The Spectator

A weekly, UK-based magazine covering current political, economic, and cultural issues. Articles include interviews, commentary, opinion pieces, essays, and cultural criticism.

Articles from June 2010

A Blow for Fidelity
Così fan tutte In rep until 17 July Billy Budd In rep until 27 June Glyndebourne Glyndebourne has opened this year with two troubling operas, but ones which disturb in quite different ways. Cosi fan tutte is described by Max Loppert, in an excellent...
Ancient & Modern
Experience may count for nothing. Look at Gordon Brown - 'capable of being emperor - had he never been emperor' indeed, as Tacitus said of Galba, emperor for seven months in AD 68-69. But there is something to be said for having been round the block...
Bad Habits
The idea that you can jack up prices - by taxation or other means - and thereby shape society seems to mesmerise politicians. So the new estimates by the Department of Heath that a minimum price for alcohol - of 50p per 'unit' - would mean precisely...
Camp Bastion Takeover
It's the details that resonate. 'Grass seed and weedkiller' have been added to the shopping lists of operational managers based in Camp Bastion in Afghanistan. The grass seed is for the memorial sites planted on the actual places where soldiers (and...
Canny Canid
Dividing my time between town and country leaves me pretty confused at times. The other day a fox streaked across a paddock at the Surrey farm where I keep my horses. The gamekeeper, who was having his tea break, stubbed out his cigarette enigmatically...
Contrasting Characters
Mary Wakefield talks to Roger Allam and discovers that he thinks acting is only a game As I meet Roger Allam's eye, in the bar area of Shakespeare's Globe, I feel a lurch of dread. I love Roger Allam. I've held a torch for him since the mid-Eighties,...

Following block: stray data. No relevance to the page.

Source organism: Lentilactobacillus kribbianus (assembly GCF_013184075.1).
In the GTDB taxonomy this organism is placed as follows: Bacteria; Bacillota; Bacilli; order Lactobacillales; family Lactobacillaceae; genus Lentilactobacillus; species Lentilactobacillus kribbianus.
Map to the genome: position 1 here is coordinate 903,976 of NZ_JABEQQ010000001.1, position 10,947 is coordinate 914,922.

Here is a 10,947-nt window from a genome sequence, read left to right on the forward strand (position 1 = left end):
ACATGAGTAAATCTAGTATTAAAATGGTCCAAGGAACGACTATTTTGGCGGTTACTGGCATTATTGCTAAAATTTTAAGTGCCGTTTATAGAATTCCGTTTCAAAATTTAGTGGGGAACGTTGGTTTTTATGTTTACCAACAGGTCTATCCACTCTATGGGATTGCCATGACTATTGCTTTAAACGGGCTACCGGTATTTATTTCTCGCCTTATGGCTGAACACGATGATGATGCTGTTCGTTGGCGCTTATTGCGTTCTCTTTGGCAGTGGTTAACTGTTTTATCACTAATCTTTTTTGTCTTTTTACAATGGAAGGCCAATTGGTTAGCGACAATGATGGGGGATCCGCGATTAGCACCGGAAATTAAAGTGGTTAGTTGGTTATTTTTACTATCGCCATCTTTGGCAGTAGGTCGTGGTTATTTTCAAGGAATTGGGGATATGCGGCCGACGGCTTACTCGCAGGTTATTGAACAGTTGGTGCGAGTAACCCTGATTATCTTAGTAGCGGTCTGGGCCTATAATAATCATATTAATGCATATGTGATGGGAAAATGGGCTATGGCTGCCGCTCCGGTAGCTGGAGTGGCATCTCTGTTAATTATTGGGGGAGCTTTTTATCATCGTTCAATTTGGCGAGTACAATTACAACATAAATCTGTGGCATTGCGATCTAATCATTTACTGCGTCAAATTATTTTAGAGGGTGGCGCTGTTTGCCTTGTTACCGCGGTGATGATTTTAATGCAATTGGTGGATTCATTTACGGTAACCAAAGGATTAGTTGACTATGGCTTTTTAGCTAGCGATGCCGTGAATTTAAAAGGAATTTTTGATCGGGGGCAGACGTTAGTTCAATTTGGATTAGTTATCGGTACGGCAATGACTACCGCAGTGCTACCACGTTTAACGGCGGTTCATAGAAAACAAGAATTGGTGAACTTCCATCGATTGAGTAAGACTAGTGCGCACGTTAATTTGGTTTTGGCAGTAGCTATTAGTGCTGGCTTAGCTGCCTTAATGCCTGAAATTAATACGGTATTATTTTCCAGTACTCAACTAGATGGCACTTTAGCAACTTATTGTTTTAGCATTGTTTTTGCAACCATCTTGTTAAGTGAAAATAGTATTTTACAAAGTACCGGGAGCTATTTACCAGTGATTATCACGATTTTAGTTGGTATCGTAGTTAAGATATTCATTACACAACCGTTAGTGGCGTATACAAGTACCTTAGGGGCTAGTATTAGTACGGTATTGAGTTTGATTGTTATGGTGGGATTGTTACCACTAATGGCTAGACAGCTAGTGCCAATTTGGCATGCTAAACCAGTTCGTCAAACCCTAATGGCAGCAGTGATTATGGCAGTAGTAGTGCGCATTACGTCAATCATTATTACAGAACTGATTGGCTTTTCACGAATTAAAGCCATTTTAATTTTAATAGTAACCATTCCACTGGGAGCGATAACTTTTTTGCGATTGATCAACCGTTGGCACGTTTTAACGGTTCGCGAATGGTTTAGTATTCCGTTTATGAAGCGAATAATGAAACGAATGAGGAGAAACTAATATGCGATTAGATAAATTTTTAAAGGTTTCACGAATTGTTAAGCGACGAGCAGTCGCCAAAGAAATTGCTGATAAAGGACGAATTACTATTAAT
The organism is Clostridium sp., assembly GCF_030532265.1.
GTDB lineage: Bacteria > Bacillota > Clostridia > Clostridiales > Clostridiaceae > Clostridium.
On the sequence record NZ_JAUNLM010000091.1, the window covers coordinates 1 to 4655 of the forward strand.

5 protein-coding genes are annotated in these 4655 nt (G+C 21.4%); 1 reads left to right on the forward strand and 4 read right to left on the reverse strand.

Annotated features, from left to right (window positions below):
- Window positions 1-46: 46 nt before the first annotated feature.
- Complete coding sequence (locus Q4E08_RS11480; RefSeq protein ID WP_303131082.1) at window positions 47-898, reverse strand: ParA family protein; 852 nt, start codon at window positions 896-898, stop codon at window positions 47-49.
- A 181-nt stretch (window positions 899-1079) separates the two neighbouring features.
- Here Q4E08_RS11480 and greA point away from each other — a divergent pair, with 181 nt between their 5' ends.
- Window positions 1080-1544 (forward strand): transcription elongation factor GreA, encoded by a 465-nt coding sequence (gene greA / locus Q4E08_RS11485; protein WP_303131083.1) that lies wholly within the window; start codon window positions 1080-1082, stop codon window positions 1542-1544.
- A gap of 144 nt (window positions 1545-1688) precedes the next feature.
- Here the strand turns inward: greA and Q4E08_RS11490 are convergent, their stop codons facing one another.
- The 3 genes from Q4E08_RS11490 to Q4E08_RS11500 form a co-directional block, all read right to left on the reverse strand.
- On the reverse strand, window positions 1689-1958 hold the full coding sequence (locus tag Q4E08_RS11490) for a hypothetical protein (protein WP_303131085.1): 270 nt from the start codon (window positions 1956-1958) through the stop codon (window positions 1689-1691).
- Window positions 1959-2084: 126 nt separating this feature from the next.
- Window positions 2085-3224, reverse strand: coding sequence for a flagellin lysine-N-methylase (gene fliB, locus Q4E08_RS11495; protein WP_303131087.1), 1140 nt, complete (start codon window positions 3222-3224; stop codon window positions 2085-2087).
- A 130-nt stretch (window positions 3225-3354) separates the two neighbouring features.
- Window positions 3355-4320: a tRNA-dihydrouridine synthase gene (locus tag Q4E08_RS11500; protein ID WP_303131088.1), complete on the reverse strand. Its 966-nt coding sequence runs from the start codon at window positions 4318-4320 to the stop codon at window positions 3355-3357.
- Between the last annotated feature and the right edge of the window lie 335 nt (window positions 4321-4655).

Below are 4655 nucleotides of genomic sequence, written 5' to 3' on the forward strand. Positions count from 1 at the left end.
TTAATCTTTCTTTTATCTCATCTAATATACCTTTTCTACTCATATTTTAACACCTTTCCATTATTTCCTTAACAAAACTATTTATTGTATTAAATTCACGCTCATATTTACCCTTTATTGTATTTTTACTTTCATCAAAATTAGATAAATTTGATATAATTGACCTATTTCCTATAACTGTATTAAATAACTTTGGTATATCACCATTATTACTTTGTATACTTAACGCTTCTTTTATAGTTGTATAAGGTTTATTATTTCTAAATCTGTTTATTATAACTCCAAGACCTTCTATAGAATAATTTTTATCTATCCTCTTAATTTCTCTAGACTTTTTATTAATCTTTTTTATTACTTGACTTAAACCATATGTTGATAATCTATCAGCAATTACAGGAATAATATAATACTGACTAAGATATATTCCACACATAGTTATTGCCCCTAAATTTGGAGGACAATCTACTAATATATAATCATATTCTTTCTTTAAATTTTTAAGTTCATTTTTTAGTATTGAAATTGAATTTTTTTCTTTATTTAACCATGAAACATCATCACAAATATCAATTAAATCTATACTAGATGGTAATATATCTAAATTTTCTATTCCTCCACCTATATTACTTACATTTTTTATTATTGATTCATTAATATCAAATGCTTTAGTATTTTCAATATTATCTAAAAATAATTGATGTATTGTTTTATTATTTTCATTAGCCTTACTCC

Diary
Along the dank corridors of the House of Commons and in the airy cafes of Portcullis House, new Members of Parliament still swap tall tales from the campaign. Part of the problem these days is not just convincing the electorate of the virtues of your...
Diary of a Notting Hill Nobody
Monday What a way to spend the bank holiday weekend, up to my eyes in sleaze on the Lib Dem vetting unit. Dave rang from Chequers on speakerphone to read us the riot act while playing tennis. Balls ponging v angrily. So far we've found a couple of...
Did David Laws Have to Jump, or Did We Push Him?
In the world of political commentary, to quote Enoch Powell's dictum that for politicians to complain about the press is like ships' captains complaining about the sea has become almost tedious. But the brisk finality of that remark is too useful to...
Don't Let Fear Spoil the World Cup
South Africa has all but bankrupted itself to stage a glorious World Cup, says Rian Malan . Shame that all foreigners can do is worry about the nation's crime rates Here in Johannesburg, the most striking symptom of World Cup fever is a steady procession...